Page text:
The Great Sphinx of Giza is one of the most famous statues in the world, residing on the West bank of the Nile River near Cairo, Egypt. It measures 241 feet long by 65 feet high, making it the world’s largest known monolith. Along with the Great Pyramids of Giza, the Sphinx is part of the legendary Giza Necropolis.
Mainstream modern history contends that the Sphinx was constructed during the 3rd millennium BC under the Pharaoh Khafra. It is widely believed, in fact, that the Sphinx’s face bears an intentional likeness to that of Khafra. Others contend that the statue was built by Khafra’s father, the Pharaoh Khufu, and was merely repaired or modified by his son (who perhaps altered the statue’s face to resemble his own). Some alternative historians, however, have put forth the claim that the statue was originally built thousands of years prior to either of these Pharaohs, and is historically attributed to them due only to the modifications made to the Sphinx during their respective reigns.
The startling lack of any mention of the Sphinx’s construction in the written records of ancient Egypt is cited as evidence for this hypothesis. While the process of designing and building the Great Pyramids of Giza (built approximately contemporaneously, it is widely assumed, with the Sphinx) is extensively outlined in Egyptian records, the only mentions of the Sphinx regard repairs performed on the statue.
French Egyptologist R.A. Schwaller de Lubicz fist noted in the 1950s that the Spinx shows evidence of water erosion that could only have been caused by heavy rainfall over an extended period of time, or perhaps even exposure to flooding. This was a curious observation due to the fact that Cairo is located in a desert climate. The last time that this area of the world is believed to have experience rainfall sufficient to produce the erosion found on the Sphinx was immediately following the end of the last Ice Age about 10,000 – 12,000 years ago, a minimum of 7,000 years before the accepted start of Ancient Egyptian culture. Skeptics shoot down this theory by chalking up the Sphinx’s erosion to the result of acid rainfall or the weakness of the limestone from which the statue was built, and hold fast the the claim that the Sphinx is no older that 5,000 years.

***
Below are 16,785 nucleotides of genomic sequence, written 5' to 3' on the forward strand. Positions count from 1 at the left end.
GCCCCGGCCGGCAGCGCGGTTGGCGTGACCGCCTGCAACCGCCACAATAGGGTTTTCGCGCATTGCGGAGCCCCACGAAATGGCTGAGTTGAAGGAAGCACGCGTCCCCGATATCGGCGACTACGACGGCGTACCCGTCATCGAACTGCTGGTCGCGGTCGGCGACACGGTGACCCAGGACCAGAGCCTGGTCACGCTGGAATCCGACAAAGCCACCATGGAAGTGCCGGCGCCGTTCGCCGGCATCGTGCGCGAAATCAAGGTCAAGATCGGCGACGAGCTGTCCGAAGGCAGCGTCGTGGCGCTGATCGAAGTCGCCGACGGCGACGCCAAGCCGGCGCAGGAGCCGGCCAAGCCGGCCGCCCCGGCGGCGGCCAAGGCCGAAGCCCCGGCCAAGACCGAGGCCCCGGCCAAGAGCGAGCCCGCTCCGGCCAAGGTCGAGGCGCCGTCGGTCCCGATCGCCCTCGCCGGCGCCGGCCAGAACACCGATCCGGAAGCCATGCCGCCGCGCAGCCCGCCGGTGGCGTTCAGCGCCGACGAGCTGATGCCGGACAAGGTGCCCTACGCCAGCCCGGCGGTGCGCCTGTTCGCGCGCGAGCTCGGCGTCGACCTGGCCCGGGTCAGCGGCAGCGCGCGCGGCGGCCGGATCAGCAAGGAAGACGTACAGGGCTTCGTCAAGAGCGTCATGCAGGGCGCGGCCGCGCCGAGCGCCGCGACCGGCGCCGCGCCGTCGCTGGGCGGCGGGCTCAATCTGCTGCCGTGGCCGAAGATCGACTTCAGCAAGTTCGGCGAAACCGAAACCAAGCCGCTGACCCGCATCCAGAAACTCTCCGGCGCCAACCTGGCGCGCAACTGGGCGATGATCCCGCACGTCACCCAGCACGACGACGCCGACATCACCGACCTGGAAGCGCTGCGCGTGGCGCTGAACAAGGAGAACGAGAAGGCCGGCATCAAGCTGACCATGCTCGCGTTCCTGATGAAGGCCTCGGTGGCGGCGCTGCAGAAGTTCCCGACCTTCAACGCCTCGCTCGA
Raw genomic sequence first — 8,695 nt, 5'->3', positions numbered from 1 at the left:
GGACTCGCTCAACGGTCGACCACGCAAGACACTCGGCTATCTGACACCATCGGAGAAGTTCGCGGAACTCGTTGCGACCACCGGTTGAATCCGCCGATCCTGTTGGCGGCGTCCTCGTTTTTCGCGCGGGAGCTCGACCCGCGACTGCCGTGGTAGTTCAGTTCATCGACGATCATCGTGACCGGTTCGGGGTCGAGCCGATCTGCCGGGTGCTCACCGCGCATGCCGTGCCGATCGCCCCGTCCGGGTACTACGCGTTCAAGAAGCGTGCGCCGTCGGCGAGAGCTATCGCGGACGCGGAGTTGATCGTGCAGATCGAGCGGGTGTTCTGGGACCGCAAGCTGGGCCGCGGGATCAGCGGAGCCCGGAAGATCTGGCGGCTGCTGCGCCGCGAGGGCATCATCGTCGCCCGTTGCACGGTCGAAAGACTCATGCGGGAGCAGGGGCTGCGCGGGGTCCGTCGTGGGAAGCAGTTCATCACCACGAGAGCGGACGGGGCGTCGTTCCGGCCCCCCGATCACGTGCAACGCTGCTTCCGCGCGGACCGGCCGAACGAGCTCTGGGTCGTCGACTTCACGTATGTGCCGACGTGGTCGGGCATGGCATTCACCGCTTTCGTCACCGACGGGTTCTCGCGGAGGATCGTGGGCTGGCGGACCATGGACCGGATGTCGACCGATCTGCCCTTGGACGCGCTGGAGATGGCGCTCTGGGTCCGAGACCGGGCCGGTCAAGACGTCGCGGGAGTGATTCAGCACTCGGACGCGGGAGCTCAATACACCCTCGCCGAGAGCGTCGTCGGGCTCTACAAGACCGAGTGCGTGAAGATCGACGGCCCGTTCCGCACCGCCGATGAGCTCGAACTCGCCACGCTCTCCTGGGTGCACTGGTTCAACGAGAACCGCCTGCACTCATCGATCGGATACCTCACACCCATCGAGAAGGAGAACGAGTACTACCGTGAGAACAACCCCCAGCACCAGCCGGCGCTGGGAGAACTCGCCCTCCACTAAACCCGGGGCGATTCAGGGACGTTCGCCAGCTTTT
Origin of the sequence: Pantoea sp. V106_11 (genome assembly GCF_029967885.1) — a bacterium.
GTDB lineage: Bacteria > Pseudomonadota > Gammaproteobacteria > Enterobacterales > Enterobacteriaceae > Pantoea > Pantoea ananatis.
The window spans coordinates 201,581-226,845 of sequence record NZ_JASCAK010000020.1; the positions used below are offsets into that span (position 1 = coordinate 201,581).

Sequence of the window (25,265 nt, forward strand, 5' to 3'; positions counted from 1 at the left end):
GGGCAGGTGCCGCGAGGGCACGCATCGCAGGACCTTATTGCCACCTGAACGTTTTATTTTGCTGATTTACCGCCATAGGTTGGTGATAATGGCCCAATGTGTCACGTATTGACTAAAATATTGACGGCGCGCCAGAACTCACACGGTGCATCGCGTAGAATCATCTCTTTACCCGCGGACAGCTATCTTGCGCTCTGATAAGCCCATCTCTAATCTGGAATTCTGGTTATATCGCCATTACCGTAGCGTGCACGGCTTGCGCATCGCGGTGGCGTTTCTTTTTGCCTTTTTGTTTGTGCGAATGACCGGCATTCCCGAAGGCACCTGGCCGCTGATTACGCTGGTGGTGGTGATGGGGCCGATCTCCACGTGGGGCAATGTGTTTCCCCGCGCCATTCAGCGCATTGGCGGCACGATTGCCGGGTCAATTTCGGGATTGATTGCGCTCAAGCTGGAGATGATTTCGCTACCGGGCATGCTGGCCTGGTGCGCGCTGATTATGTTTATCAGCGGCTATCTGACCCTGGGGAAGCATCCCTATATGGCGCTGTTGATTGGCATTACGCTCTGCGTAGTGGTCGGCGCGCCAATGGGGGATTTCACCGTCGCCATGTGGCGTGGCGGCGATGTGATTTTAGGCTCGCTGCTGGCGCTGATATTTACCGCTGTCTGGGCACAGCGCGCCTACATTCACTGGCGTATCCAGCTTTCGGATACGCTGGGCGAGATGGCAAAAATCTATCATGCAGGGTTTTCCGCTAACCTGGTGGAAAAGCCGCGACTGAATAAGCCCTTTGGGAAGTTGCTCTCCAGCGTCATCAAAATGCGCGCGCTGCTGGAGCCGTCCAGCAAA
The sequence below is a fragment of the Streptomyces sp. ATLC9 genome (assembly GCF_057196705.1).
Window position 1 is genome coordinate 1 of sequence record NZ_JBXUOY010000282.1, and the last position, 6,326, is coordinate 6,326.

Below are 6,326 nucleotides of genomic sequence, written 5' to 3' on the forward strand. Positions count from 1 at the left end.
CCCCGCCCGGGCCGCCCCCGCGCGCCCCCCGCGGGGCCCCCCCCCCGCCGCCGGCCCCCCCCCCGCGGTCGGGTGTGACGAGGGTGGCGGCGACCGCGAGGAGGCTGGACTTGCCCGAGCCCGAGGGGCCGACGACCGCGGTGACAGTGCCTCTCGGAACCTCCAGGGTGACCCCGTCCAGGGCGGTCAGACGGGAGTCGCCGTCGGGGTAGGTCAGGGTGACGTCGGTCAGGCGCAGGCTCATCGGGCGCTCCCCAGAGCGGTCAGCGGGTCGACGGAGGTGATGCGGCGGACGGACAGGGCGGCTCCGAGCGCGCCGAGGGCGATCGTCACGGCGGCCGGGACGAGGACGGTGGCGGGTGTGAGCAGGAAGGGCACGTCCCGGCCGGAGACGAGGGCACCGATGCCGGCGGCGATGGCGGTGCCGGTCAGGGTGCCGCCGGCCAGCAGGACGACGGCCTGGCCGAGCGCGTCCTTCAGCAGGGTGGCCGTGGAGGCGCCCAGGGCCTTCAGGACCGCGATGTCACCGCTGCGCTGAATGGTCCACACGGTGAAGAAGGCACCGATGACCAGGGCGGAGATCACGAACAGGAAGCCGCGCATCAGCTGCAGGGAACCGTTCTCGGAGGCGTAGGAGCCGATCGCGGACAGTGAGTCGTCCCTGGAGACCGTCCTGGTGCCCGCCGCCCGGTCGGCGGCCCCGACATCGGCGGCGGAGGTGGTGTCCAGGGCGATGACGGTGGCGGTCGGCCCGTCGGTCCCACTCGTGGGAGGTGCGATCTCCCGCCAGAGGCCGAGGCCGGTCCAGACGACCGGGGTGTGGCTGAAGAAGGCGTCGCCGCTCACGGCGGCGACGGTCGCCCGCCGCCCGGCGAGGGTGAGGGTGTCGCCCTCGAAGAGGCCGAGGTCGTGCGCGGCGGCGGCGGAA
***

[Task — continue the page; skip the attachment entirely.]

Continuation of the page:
If the Sphinx were in fact built more than 10,000 years ago, this means that it was constructed before the date currently associated with the widespread employment of agriculture, which has been historically equated with a sedentary lifestyle and thus the possibility of civic works. So, assuming (if only for argument’s sake) that the Sphinx was constructed shortly after the end of the last ice age, we must make one of two unprecedented allowances. Either a pre-agricultural “civilization” (I here include the word civilization within quotations because the word’s traditional definition implies a mastery of agriculture) somehow managed to build an astoundingly large and complex statue, or the agricultural revolution took place millennia earlier than it is widely believed to have done so. Perhaps a happy medium can be reached by allowing for the possibility that a culture dating earlier than 8,000 BC mastered agriculture (or at least horticulture) on a scale sufficient to sustain an advanced, sedentary lifestyle while avoiding the trend of expansive totalitarian agriculture. This would allow for the phenomenon to have remained confined within a limited geographical range while the rest of the pre-historic world led a nomadic, hunting-and-gathering existence, unaware of astonishing accomplishments of their North African neighbors.
Some Further Reading: